In the location where the rock level is high, on the Post Office Road the Central College Station is located, was done by cut and cover method. This station will cover a length of about 230 m. All the underground stations have been proposed as cut and cover with top-down method. The diaphragm walls for such station constructions would be 80 cm. thick and will function as a permanent side wall of the station. It is, therefore, necessary to construct the diaphragm walls absolutely watertight and with the required concrete strength as has been done in the Delhi Metro station constructions. By resorting to top-down method the surface could be restored quickly and further excavations and construction of the station will not hamper the surface activity. In some cases, it was necessary to lower the water table for such cut and cover constructions by suitable de-watering schemes which will also re-charge the water table outside the diaphragm wall periphery so that no settlement of buildings take place. The total length of tunnelling for the two lines including up and down lines would be 13.40 km. It is possible to complete this length of tunnelling with only two shields, one for the East-West line and the other for the North-South line. While for constructing of the underground stations suitable land is available, only for the Chikpet Station there is no such open land readily available. The possibility of constructing this underground station by mining method without affecting the structures above were examined in detail. The Project Director of General Consultants, A.J. Burchell, of Delhi Metro Rail Corporation who has experience in tunnelling was also consulted and after detailed site inspections and soil data study, he was of the opinion that the station could be done by mining method but opined that considering the condition of the structure above it would be more prudent to construct the station by cut and cover method itself. DMRC, therefore, recommended that the Chikpet Station, even though located in a very crowded market locality where no open space for cut and cover construction is readily available, is constructed by cut and cover method only so as to ensure no serious ground sinkages or collapses. For this purpose the agency identified the school land belonging to Central Muslim Association (CMA) Urdu School for being taken over during the construction period. The school and hostel had to be shifted for the construction. The area vacated by the school hostel and the open ground was enough for carrying out the construction at Chikpet Station by cut and cover method.[33]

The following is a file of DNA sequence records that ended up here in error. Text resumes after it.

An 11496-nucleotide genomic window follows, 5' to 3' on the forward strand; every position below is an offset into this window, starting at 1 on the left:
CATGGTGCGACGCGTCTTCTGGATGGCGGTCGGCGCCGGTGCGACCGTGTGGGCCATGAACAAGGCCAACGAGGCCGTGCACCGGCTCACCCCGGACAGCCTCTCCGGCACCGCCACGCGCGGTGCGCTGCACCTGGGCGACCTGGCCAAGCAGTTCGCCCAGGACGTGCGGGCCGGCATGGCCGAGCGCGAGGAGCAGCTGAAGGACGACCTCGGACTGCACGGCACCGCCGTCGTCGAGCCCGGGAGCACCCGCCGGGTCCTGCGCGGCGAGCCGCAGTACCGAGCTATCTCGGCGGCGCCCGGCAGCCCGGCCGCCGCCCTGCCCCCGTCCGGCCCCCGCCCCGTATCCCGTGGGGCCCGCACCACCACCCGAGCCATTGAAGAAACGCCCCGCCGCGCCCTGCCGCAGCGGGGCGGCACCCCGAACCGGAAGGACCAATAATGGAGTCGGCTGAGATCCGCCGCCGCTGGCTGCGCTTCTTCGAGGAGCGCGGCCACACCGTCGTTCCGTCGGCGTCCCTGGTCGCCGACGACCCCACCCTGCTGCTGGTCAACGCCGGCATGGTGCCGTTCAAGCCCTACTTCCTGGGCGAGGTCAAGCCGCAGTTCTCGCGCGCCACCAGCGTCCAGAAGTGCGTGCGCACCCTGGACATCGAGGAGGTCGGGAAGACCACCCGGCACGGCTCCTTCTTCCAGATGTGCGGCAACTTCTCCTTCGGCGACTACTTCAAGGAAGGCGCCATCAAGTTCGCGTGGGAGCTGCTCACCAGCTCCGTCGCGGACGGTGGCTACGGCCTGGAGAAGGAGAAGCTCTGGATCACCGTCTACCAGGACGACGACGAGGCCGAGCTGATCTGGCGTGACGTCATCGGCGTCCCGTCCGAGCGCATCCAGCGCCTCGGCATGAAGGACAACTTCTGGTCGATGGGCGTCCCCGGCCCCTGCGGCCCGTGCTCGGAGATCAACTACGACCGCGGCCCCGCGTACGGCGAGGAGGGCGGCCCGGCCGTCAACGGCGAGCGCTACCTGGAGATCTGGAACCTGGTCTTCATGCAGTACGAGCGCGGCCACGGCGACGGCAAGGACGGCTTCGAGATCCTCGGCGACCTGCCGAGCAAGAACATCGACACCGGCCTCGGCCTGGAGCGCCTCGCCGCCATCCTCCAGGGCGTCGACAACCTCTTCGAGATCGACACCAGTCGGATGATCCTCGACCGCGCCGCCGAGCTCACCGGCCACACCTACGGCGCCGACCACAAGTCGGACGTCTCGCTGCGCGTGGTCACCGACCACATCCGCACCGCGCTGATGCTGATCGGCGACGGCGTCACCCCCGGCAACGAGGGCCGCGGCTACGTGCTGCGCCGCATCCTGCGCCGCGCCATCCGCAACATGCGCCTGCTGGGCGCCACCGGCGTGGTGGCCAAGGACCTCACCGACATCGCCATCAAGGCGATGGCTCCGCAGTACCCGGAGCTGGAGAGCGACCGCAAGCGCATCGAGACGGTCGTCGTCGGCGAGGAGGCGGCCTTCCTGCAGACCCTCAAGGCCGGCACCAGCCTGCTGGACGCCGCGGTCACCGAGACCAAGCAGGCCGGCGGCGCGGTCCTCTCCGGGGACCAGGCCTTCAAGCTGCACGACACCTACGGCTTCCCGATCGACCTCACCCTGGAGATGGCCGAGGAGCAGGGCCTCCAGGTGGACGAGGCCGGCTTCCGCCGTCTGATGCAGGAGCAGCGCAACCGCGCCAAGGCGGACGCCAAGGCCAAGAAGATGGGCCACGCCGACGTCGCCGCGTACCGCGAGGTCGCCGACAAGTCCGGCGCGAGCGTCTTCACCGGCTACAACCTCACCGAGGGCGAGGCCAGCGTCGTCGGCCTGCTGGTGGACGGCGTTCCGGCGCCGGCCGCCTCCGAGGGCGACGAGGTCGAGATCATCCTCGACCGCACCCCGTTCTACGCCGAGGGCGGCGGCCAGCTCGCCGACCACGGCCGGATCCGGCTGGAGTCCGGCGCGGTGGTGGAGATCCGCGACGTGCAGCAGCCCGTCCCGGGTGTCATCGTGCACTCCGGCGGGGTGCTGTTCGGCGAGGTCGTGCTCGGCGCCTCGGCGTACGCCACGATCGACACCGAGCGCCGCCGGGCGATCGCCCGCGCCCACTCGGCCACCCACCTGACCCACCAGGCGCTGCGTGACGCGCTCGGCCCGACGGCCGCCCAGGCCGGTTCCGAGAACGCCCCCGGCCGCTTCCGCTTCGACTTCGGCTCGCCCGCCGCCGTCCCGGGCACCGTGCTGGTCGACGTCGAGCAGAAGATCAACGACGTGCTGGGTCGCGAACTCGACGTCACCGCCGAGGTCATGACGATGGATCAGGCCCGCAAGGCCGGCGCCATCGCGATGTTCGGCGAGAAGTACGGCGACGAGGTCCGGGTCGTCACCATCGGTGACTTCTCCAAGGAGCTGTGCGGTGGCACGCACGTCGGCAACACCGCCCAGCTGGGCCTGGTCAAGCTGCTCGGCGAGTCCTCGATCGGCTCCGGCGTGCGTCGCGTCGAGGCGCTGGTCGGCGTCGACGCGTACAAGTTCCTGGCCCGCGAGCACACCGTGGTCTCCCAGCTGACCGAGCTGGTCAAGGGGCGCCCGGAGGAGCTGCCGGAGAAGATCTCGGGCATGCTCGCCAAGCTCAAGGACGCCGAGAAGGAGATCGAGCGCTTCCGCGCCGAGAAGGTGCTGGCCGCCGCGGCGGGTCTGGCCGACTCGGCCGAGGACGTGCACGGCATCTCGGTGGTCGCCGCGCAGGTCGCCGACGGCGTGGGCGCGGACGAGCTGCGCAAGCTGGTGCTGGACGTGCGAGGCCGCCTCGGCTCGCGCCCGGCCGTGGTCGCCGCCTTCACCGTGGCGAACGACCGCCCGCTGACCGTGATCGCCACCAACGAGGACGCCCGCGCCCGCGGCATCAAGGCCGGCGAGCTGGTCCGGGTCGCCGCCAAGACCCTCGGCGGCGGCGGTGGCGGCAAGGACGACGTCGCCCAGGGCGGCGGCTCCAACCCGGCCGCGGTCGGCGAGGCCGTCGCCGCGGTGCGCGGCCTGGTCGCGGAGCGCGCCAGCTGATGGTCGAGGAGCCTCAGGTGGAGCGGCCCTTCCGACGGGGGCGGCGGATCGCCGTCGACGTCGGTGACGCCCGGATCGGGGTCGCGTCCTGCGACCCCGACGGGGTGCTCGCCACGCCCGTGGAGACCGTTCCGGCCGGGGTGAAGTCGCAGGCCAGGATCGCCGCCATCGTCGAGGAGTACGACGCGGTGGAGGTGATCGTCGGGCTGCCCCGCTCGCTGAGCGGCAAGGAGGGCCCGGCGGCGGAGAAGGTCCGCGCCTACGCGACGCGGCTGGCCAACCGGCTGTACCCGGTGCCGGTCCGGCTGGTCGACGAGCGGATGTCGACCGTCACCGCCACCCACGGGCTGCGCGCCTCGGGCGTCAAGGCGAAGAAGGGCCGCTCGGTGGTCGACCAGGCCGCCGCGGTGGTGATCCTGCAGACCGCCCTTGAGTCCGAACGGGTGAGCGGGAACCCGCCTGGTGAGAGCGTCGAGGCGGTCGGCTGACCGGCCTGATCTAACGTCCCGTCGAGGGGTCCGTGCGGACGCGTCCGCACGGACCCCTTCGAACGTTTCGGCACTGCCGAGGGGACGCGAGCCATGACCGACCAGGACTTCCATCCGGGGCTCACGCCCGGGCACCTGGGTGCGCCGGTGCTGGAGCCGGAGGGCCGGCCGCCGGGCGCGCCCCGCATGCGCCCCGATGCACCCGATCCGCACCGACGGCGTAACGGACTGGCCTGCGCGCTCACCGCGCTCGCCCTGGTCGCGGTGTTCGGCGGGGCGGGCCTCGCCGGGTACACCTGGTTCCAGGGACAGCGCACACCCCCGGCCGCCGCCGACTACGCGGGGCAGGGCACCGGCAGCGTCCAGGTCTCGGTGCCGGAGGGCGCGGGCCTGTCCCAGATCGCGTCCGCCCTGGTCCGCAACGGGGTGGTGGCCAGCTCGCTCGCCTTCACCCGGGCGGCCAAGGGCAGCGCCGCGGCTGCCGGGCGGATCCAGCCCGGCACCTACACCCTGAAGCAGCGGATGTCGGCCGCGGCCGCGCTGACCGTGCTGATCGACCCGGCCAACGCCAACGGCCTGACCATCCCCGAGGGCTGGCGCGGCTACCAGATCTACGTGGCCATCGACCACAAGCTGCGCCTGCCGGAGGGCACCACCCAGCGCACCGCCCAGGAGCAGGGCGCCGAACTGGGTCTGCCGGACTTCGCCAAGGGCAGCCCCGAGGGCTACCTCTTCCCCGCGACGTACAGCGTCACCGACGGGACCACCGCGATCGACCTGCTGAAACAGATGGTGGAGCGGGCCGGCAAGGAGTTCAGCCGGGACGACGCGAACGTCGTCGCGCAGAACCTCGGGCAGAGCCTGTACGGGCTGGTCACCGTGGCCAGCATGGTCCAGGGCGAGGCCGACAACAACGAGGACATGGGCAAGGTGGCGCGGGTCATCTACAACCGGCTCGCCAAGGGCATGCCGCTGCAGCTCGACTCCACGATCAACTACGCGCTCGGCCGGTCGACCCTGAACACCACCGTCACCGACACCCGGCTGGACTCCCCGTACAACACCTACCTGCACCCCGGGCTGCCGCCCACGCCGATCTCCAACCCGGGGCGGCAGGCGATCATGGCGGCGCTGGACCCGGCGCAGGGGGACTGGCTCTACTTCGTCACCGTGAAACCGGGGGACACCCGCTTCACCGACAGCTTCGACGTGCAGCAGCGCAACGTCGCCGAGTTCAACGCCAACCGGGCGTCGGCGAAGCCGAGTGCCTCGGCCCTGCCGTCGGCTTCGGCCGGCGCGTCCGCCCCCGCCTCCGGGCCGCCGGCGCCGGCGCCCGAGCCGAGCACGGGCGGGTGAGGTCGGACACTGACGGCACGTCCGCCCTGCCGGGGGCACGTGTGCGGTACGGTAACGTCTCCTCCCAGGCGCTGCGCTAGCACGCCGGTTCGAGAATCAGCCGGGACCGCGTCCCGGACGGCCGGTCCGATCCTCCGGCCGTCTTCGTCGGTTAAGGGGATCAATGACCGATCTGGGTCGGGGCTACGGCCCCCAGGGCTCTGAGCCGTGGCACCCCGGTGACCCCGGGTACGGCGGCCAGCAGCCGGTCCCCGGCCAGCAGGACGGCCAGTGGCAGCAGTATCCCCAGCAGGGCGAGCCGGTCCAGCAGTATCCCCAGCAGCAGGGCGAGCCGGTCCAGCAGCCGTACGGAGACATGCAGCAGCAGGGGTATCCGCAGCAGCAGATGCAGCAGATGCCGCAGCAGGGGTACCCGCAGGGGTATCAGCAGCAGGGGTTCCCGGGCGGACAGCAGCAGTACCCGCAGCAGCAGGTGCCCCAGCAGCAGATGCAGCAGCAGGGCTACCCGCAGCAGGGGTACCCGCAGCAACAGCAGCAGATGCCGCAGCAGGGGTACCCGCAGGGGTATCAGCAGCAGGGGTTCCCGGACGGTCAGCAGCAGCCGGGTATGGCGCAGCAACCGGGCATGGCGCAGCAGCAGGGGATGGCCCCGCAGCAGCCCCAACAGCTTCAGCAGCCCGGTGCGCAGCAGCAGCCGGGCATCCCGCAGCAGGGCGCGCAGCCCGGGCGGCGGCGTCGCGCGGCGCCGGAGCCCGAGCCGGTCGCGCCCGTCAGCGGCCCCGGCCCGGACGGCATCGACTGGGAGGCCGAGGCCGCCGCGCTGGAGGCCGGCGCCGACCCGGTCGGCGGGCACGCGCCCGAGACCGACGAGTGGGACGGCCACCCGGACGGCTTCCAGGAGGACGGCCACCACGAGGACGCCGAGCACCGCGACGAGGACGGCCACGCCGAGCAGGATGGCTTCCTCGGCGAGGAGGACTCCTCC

The common station at Majestic will be a four level underground station where the East West line will be accommodated below the North South line. The excavation of this station to the required level well in time to allow the shields to go through is important and according to us, therefore, construction of this station is most critical from the time point of view. Taking advantage of the underground boxes to serve as foundations, a high rise building has been planned on top of these boxes, a part of which will be utilized for the headquarters of the Metro Organization where the Operation Control Centre for both the lines will be located. The podium of the building will have three floors but the central circular tower will have 8 floors. At the ground level only columns will be available keeping the entire area free for pedestrians for circulation and vehicles circulation including KSRTC buses. While the requirements of the Metro Organization can be met in two floors, the remaining floors can be commercially let out thereby ensuring a steady and handsome revenue to the Metro Authority during the operation stage. At Majestic Station there is a regular inter-change line connecting the North South and East West corridors. This is to enable rakes to be changed from one line to the another during non-operational hours for rake balancing or for taking trains to the Baiyappanahalli Depot for workshop attentions. The rake inter-change line will be a single line to be done by cut and cover method. The curvature of this line will be 150 m. and the length will be 225 m. located on the North East corner of Majestic Station and will be constructed along with the Majestic Station construction itself.[33]

Other[edit]